Market Snapshot: Stock futures point lower on coronavirus worries, weak global economic data

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Stock-index futures point to a lower start for Wall Street Friday, with pressure still tied to concerns about global economic growth resulting from the coronavirus epidemic that began in China.

A busy week for U.S. corporate earnings was also preoccupying investors. Shares of Inc. AMZN, +8.22% are set to jump, taking its market capitalization to around $1 trillion after delivering strong quarterly results following Thursday’s close.

What are major indexes doing?

Futures on the Dow Jones Industrial Average YMH20, -0.63%  fell 149 points, or 0.5%, to 28,642, while S&P 500 futures ESH20, -0.61%  were off 14.45 points, or 0.4%, at 3,275.25. Nasdaq-100 futures NQH20, -0.85%  declined 31 points, or 0.3%, to 9,185.25.

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Stocks staged a big turnaround on Thursday, erasing early losses to finish in positive territory. The Dow Jones Industrial Average DJIA, -0.88%  was down roughly 245 points at its session low but ended the day up 124.99 points, or 0.4%, at 28,859.44. The S&P 500 SPX, -0.60%  rose 10.26 points, or 0.3%, to finish at 3,283.66, while the Nasdaq Composite COMP, -0.31%  gained 23.77 points, or 0.3%, to close at 9,298.93. All three major indexes saw their largest intraday rebound since Oct. 3, according to Dow Jones Market Data.

What’s driving the market?

Renewed worries over the spread of the coronavirus will likely help cut short any Friday follow-through on Thursday’s rebound, analysts said.

The U.S. stock rebound on Thursday came after the World Health Organization declared the outbreak a global emergency, with analysts tying the bounce to relief over the lack of a recommendation by the body to restrict travel to or trade with China. Beijing has reported over 9,600 cases of coronavirus, while the death toll has climbed to 213.

The WHO’s declaration of a health emergency during the SARS epidemic signaled the”bottom of the emotional response” by investors in 2003, said Jeff deGraaf, chairman of Renaissance Macro Research, in a note. Thursday’s announcement by WHO regarding the coronavirus may be similar, but the duration of the epidemic has been shorter than SARS and without the jumps in trading volume that imply investors have thrown in the towel, he said.

“We love buying when policy makers hit the panic button, but few of the markers from Mr. Market have shown capitulation,” he said.

China’s financial markets will reopen Monday after the extended Lunar New Year holiday, but many Chinese provinces announced a further extension of the holiday which may dampen economic activity further.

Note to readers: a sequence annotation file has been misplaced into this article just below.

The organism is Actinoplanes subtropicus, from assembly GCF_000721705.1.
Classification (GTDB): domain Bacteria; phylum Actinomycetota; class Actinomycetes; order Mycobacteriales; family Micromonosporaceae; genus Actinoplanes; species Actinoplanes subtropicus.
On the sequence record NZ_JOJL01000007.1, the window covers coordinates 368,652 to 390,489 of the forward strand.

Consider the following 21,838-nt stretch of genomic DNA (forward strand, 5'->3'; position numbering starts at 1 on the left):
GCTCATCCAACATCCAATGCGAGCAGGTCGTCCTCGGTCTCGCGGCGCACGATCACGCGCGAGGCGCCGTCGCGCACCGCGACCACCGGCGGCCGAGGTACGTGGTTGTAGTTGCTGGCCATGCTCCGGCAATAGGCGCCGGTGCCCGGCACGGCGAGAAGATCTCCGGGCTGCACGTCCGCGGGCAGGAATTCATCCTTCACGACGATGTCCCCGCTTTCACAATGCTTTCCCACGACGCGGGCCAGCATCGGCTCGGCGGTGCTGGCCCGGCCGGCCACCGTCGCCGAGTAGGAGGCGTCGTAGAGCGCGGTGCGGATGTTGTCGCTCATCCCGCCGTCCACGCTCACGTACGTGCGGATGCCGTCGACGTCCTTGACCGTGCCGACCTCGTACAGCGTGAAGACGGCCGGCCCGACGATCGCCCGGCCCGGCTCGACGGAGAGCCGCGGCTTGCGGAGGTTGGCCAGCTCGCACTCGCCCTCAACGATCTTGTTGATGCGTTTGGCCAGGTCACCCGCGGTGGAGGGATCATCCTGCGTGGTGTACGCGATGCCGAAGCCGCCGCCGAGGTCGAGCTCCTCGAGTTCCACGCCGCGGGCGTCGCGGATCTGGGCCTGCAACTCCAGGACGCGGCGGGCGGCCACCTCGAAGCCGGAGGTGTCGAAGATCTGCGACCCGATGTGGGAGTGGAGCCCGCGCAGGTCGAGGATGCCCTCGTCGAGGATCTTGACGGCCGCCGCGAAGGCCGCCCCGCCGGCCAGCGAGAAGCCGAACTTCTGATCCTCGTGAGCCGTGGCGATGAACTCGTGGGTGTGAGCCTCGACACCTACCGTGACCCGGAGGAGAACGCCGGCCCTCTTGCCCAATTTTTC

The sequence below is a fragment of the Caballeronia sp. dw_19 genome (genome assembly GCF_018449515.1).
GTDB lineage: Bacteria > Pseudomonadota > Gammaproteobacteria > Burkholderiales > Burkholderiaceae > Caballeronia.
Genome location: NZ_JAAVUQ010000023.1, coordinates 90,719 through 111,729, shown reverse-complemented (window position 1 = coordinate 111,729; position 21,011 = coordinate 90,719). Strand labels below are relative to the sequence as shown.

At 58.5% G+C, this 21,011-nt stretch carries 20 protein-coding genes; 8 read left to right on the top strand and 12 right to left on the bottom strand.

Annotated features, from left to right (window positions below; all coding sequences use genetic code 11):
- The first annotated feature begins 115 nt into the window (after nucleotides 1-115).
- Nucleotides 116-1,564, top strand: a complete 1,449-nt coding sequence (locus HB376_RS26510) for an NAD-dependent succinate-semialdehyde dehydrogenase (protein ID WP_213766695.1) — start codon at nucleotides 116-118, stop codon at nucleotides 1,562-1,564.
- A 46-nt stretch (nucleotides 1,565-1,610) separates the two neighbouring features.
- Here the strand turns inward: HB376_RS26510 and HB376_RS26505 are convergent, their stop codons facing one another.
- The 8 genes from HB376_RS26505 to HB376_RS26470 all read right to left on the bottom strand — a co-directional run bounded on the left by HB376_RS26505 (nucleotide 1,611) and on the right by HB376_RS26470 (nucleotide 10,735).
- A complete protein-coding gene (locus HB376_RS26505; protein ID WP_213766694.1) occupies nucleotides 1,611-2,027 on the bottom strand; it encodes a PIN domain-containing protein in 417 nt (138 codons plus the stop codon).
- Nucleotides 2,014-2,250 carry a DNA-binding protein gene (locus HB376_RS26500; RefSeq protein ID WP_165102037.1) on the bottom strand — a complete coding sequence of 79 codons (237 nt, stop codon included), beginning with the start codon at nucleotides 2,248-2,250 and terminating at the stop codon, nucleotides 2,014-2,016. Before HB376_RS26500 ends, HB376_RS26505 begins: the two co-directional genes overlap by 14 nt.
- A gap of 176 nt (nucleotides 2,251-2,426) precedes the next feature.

Which companies are in focus?
  • Shares of Inc. were up 11.4% in premarket trade after the e-commerce and cloud-computing juggernaut defied its own disappointing forecast late Thursday to report renewed earnings growth in the holiday quarter, netting more than $3 billion in profit.
  • Dow component Caterpillar Inc. CAT, -1.29%  reported a fourth-quarter profit that came in well above expectations but sales fell short and the construction- and mining-equipment maker offered a downbeat outlook. Shares fell 0.7% in premarket trade.
  • International Business Machines Corp. IBM, +3.94%  late Thursday said Chief Executive Ginni Rometty will retire at the end of the year and would be replaced by Arvind Krishna, currently IBM senior vice president for cloud and cognitive software. Shares were up 4% in premarket action. Opinion:IBM’s Gini Rometty leaves behind a mixed legacy as CEO
  • Honeywell International Inc. HON, -1.88%  on Friday reported consensus-beating fourth quarter profit while sales fell a bit shy. Shares of the aerospace and industrial company’s shares were down 1.8% ahead of the bell.
  • Shares of Dow component Chevron CVX, -3.27%   fell 1.1% after revenues fell short of Wall Street estimates. While, oil giant Exxon Mobil Corp’s XOM, -3.12%  stock, also a member of the Dow, was down 2% after its fourth-quarter profit and revenues came below analyst forecasts.
What’s on the economic calendar?

In economic data, the eurozone showed the region grew a seasonally adjusted 0.1% in the fourth quarter, with gross domestic product expanding by 1% year over year. Economists were looking for 0.2% quarterly growth.

Meanwhile the U.S. consumer spending rose modestly in December to cap off a decent holiday shopping season, but the increase in outlays in 2019 was the smallest in three years, the government reported.

Investors will see the fourth-quarter employment cost rose 0.7% in the fourth quarter, but the increase in wage and benefits for the full year of 2019 slowed to a 2.7% pace.

The Chicago-area purchasing managers index for January is set for release at 9:45 a.m. Eastern, while a January consumer sentiment index reading is scheduled for 10 a.m. Eastern.

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